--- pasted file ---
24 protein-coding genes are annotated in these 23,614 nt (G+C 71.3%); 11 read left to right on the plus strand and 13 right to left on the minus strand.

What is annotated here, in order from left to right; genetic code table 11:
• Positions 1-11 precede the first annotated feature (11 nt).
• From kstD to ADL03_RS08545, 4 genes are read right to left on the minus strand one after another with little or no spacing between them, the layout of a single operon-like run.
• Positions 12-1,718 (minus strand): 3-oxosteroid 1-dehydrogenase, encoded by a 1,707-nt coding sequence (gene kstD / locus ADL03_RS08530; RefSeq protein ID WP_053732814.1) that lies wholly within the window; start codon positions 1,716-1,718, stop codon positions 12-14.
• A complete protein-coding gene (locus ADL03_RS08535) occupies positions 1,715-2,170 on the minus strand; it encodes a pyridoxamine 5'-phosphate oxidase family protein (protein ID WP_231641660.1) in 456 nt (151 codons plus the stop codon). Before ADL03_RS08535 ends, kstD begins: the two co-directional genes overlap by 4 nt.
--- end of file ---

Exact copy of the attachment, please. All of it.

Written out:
24 protein-coding genes are annotated in these 23,614 nt (G+C 71.3%); 11 read left to right on the plus strand and 13 right to left on the minus strand.

What is annotated here, in order from left to right; genetic code table 11:
• Positions 1-11 precede the first annotated feature (11 nt).
• From kstD to ADL03_RS08545, 4 genes are read right to left on the minus strand one after another with little or no spacing between them, the layout of a single operon-like run.
• Positions 12-1,718 (minus strand): 3-oxosteroid 1-dehydrogenase, encoded by a 1,707-nt coding sequence (gene kstD / locus ADL03_RS08530; RefSeq protein ID WP_053732814.1) that lies wholly within the window; start codon positions 1,716-1,718, stop codon positions 12-14.
• A complete protein-coding gene (locus ADL03_RS08535) occupies positions 1,715-2,170 on the minus strand; it encodes a pyridoxamine 5'-phosphate oxidase family protein (protein ID WP_231641660.1) in 456 nt (151 codons plus the stop codon). Before ADL03_RS08535 ends, kstD begins: the two co-directional genes overlap by 4 nt.